When it comes to financial products, there is sometimes confusion between loans and lines of credit. Some folks think they are the same. So, what is the difference between a loan and a line of credit? How do you know which one is right for you?
7 Figures Funding explains the distinctions between these two popular financial services in this blog post so you can make an informed decision.
Loan vs. Line of Credit: The Difference?
A loan is a set amount of money given to you all at once. You must repay it over a specific period with interest. On the other end, a line of credit is an open-ended loan that allows you to borrow up to a particular limit as you need it. You only pay interest on the portion of the line of credit that you use, and you can typically renew your line of credit once it’s been paid off.
Now that we’ve clarified the difference let’s take a closer look at loans and lines of credit to see which one might be ideal for you.
As we mentioned, a loan is a set amount of money given to you all at once and must be repaid over a specific time. The interest rate on loan is fixed, which means it will not change, no matter what happens with the market. This can be good or bad, counting on whether rates go up or down. If rates go up, you’ll be glad you have a fixed-rate loan because your payments won’t increase. However, if rates go down, you may feel like you could have gotten a better deal elsewhere.
Another thing to consider with loans is that they usually require collateral. This means that if you can’t repay the loan, the lender can take whatever asset was used as collateral to repay the debt. For instance, if you take out a loan to snag up a ride, the lender can repossess the car if you default.
Line Of Credit: Explained
A credit line is different from a loan in several ways. First, you’re approved for a certain amount of money you can borrow as needed with a line of credit. You don’t have to take out all the money at once as you do with a loan. This can be helpful if you need access to funds but don’t necessarily have a specific project in mind for which you need the money.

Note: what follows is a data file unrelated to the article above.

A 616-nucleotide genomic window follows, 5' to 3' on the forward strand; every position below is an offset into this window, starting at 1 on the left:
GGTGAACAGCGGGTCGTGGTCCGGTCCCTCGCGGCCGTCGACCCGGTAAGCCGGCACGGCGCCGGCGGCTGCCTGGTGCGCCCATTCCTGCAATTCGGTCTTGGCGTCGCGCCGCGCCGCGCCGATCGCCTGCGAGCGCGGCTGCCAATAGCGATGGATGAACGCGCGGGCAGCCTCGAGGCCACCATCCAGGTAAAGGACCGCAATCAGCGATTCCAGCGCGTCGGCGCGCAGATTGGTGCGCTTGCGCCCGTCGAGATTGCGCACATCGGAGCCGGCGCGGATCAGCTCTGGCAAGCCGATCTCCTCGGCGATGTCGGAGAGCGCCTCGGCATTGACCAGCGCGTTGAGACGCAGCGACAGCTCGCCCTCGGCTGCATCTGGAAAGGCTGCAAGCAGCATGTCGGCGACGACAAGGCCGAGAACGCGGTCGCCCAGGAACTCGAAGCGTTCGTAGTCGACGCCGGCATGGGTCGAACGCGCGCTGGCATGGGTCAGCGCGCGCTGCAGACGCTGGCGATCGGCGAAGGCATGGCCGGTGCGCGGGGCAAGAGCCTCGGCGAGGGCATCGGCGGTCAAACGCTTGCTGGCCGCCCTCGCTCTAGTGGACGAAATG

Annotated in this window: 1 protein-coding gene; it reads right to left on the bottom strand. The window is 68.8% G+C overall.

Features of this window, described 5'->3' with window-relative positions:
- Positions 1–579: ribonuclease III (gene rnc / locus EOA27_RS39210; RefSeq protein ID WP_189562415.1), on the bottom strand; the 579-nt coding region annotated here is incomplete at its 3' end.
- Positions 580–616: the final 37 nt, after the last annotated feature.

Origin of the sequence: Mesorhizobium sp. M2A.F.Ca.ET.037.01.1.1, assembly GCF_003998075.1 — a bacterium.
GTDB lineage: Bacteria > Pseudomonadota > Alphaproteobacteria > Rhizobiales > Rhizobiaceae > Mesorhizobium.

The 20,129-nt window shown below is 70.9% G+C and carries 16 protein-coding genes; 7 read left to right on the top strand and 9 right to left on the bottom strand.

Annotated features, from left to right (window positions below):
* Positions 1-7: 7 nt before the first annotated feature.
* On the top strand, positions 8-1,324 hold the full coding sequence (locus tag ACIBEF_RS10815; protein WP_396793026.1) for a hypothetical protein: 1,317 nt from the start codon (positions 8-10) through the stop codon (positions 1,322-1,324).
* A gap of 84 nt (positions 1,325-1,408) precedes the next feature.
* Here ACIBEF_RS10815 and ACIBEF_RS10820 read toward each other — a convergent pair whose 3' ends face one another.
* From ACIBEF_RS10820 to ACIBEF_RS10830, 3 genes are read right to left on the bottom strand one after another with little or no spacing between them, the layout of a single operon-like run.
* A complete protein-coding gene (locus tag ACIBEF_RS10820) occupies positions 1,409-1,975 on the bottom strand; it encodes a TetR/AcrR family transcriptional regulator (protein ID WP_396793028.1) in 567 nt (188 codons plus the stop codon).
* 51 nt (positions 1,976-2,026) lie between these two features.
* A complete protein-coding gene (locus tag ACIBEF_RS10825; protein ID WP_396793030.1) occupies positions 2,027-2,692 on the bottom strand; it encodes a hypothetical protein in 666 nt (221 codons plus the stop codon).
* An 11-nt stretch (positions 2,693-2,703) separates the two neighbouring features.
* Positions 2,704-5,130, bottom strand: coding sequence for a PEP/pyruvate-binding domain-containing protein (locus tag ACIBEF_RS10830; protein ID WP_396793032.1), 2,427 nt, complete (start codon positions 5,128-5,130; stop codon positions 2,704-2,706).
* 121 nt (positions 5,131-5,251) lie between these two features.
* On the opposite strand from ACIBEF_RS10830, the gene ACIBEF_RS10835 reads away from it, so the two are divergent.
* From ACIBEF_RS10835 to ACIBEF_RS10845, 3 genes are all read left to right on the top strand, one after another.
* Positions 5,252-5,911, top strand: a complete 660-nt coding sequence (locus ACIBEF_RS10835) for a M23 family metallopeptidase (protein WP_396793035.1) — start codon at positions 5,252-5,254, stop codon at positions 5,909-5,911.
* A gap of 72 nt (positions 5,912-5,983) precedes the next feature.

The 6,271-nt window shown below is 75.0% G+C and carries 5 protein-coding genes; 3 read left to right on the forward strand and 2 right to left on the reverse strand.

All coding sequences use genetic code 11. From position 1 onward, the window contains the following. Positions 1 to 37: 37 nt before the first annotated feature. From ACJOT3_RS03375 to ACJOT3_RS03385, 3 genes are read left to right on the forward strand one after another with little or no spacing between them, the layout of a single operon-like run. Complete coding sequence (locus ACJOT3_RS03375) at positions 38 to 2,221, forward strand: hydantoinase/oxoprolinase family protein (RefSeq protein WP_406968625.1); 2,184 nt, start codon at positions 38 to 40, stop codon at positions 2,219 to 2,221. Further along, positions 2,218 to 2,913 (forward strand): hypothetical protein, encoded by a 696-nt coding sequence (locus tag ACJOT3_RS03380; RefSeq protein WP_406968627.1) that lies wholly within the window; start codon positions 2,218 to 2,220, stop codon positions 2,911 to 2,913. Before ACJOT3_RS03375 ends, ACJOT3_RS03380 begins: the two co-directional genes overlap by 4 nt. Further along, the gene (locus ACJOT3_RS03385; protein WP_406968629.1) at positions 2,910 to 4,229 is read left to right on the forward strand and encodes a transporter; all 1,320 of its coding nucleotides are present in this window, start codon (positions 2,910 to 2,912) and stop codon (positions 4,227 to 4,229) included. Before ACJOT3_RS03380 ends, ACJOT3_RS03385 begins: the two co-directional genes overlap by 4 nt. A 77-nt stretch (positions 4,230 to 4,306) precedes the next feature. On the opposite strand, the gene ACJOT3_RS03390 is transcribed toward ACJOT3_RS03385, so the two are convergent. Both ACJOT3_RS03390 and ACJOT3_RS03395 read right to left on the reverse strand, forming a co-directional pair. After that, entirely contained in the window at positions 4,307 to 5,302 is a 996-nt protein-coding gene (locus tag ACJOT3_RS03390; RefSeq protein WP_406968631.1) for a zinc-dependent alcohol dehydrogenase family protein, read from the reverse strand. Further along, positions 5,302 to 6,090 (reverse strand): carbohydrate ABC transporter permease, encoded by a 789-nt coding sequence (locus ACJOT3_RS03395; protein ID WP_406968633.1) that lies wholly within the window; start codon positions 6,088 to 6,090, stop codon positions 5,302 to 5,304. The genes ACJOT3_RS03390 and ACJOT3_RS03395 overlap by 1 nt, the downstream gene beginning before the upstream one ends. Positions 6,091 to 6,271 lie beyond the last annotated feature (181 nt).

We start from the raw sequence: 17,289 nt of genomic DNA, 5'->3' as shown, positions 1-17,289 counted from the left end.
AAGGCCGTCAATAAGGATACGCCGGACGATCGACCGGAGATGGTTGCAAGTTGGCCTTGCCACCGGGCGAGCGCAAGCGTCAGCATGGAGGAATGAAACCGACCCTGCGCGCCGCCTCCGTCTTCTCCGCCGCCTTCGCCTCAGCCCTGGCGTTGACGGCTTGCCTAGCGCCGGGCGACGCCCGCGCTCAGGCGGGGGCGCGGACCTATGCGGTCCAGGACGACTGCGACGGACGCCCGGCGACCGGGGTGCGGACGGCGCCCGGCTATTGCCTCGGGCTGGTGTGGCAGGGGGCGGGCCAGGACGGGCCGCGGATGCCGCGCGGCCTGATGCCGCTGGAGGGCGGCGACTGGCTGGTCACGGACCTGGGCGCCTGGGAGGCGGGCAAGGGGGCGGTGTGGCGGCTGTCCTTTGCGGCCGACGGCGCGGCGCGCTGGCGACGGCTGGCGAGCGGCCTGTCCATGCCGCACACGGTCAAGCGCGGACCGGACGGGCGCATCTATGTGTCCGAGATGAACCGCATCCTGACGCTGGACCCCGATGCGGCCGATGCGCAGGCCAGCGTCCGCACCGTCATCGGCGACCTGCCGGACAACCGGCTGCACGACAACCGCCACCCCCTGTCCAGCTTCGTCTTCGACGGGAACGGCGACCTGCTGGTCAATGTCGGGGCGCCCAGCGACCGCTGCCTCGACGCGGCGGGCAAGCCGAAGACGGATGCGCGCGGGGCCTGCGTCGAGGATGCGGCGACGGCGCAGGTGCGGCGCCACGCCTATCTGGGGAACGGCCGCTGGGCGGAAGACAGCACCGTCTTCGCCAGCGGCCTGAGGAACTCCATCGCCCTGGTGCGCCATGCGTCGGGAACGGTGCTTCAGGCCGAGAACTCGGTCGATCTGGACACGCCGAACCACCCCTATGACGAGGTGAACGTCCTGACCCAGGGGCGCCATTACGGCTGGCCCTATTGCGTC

Another difference is that with a line of credit, you only pay interest on the money you borrow. So, if you’ve got a line of credit for $10,000 but only borrow $5,000, you’ll only be charged interest on the $5,000. With a loan, you generally have to pay interest on the entire amount of the loan regardless of how much you end up borrowing.
Which One Is Better?
So, which one is better for you? It depends on your individual needs and financial situation. A loan may be the better option if you need a lump sum of cash for a specific purpose, like making a large purchase or paying for home renovations.
But if you need access to funds but don’t have a specific project in mind, or if you only need to borrow small amounts of money over time, then a line of credit may be the better choice.
Let 7 Figures Funding Help You Out!
7 Figures Funding serving Atlanta offers lines of credit and loans to small businesses. We can help you determine the best for your needs and get the funding you need to grow your business. Here’s how to qualify!